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deus.ex.nova

Usefulness of multivariable calc and more advanced calc topics?

4 posts in this topic

Hey GameDev,

I'm not much a math guy (though I'm good with math), so I am not as knowledgeable with this kind of topic. My class registration was this morning, and both of the advanced calc classes at the local community college were already filled. I'm on the fence regarding whether or not to try to petition for the class, since I think that taking the class would be enlightening and potentially useful for me. On the other hand, both classes conflict with another one that I would like to take.

So I was wondering, how much would it hurt me if I didn't take this class? The course description says: "[i]This course studies vectors and parametric equations, partial differentiation, functions of two or more variables, gradients, higher-order derivatives, multiple integrals, cylindrical and spherical coordinates, vector functions and their derivatives, vector fields, surface and line integrals, the theorems of Green and Stokes, and the Divergence Theorem[/i]." I can imagine that this level of calculus is useful in physics and engineering applications, but my interest lies more in computer graphics. I've probably missed a lot of other great applications for it, so please feel free to fill me in on other ones. [img]http://public.gamedev.net//public/style_emoticons/default/smile.png[/img]

My bachelor's is in Psych, but I'm in the middle of changing my career. I'm planning to begin applying for CS-related/programming jobs towards the end of spring through the summer, so I've been taking CS classes, a couple math classes, and working on some personal projects in my free time. I want to apply for game and non-game-related jobs. I understand that taking the class later on is always a possibility, but as far as employment goes I'm wondering how much of a let-down it will be to employers if I don't have this background knowledge when I apply. I'm already anticipating that it will be difficult enough getting an interview since my BA is not in CS, math, nor engineering. [img]http://public.gamedev.net//public/style_emoticons/default/unsure.png[/img]

*EDIT* This thread would have been better titled: "Applications of multivariable calc and more advanced calc topics in game dev and graphics". They way it is now seem a little...condescending... [img]http://public.gamedev.net//public/style_emoticons/default/wacko.png[/img] Edited by Robot Ninja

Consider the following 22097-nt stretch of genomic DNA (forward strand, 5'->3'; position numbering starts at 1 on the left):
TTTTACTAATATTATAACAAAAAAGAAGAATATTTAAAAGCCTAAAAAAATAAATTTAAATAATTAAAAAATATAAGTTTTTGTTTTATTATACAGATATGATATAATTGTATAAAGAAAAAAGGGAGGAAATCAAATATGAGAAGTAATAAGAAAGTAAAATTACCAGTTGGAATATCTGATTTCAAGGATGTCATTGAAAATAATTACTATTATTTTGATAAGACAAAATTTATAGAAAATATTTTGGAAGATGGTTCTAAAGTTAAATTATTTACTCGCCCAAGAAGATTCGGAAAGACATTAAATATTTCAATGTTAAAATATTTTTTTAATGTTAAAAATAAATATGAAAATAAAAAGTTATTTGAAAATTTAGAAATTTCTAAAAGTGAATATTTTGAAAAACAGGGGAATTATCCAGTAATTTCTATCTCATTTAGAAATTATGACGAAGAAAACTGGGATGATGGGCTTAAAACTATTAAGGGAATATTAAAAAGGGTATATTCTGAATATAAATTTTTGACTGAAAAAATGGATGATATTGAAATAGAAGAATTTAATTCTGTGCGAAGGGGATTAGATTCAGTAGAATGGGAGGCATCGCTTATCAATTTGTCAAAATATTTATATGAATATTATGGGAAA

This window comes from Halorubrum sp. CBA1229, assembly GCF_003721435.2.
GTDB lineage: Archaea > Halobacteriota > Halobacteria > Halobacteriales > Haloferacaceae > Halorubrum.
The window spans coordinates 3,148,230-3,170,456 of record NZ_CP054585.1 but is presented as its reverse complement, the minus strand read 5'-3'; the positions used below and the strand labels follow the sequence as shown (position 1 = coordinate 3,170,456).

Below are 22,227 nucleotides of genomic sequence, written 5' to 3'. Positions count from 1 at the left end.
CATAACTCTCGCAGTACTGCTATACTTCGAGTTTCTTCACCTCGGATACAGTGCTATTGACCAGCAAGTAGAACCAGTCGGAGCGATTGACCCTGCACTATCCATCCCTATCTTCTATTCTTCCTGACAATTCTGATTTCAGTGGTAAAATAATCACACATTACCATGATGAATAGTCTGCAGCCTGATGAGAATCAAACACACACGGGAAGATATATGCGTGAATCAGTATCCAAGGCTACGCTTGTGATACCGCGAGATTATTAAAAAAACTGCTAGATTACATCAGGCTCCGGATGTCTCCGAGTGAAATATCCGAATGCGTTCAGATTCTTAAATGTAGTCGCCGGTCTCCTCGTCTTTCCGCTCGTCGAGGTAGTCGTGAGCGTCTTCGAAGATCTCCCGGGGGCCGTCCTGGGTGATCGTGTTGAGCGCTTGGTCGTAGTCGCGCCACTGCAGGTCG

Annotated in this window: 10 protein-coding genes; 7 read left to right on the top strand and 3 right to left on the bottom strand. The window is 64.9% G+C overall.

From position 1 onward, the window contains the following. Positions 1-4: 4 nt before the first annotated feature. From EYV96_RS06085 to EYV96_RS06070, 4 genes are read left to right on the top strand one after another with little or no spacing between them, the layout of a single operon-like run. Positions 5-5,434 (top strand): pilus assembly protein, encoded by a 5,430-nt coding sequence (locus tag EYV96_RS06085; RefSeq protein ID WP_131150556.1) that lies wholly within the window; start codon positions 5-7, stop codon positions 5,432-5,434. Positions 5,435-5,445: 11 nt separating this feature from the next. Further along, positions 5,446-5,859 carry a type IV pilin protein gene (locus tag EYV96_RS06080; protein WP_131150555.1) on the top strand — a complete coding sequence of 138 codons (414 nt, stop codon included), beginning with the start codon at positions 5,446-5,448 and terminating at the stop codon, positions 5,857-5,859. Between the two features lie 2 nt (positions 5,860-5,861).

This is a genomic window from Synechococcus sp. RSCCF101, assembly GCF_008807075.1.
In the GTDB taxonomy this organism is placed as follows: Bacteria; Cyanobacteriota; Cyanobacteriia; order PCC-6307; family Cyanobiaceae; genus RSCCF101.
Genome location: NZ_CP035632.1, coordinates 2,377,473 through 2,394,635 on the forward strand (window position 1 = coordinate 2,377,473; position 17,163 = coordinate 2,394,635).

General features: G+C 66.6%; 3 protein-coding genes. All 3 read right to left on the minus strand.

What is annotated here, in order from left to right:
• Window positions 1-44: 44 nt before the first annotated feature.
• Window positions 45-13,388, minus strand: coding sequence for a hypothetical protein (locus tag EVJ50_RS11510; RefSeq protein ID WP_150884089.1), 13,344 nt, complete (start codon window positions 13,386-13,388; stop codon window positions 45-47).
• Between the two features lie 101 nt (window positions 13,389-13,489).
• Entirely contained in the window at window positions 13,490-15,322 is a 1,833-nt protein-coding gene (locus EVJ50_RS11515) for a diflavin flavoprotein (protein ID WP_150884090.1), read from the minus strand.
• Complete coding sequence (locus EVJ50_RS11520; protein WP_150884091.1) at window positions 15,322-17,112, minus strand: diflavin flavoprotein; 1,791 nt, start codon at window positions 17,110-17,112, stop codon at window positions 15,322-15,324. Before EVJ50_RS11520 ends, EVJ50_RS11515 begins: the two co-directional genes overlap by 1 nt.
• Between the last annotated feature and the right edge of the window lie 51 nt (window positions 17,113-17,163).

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Some of those things are definitely useful for computer graphics. In particular, you'll find multiple integrals in the [url="http://en.wikipedia.org/wiki/Rendering_equation"]rendering equation[/url], which is the key to realistic rendering.
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Interesting. I just googled it really quick and it just lead me to an UC Berkeley article on global illumination. I can see this being used in a raytracer, but are developers using this for real-time global illumination too? Please do share more! This is what gets me excited about math! [img]http://public.gamedev.net//public/style_emoticons/default/biggrin.png[/img]
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[quote name='Robot Ninja' timestamp='1354180501' post='5005236']
Interesting. I just googled it really quick and it just lead me to an UC Berkeley article on global illumination. I can see this being used in a raytracer, but are developers using this for real-time global illumination too? Please do share more! This is what gets me excited about math!
[/quote]
Yes. Most of this equation can be used directly from within a shader (you might have issues with global illumination and multiple bounce lighting, but direct lighting + shadows + environment mapping is a pretty good approximation in most situations).
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Well I guess I'll try to pick up the mentioned calculus topics sooner rather than later. I'm going to email the professor to see what textbook they will be using for the course, and see if I can shadow the class on my own time. Are there any other calc topics that are important to graphics besides multiple integrals, particularly any others mentioned from the course description I provided? Also, if anyone has a suggestion for a good self-study textbook for calc, that would be awesome too!

*EDIT* Quick question about the rendering equation - in summary, what is the integration providing? The components in the equation make sense individually, but then I quickly lose it when I see the multiplication and integration of the 3 components together. Edited by Robot Ninja
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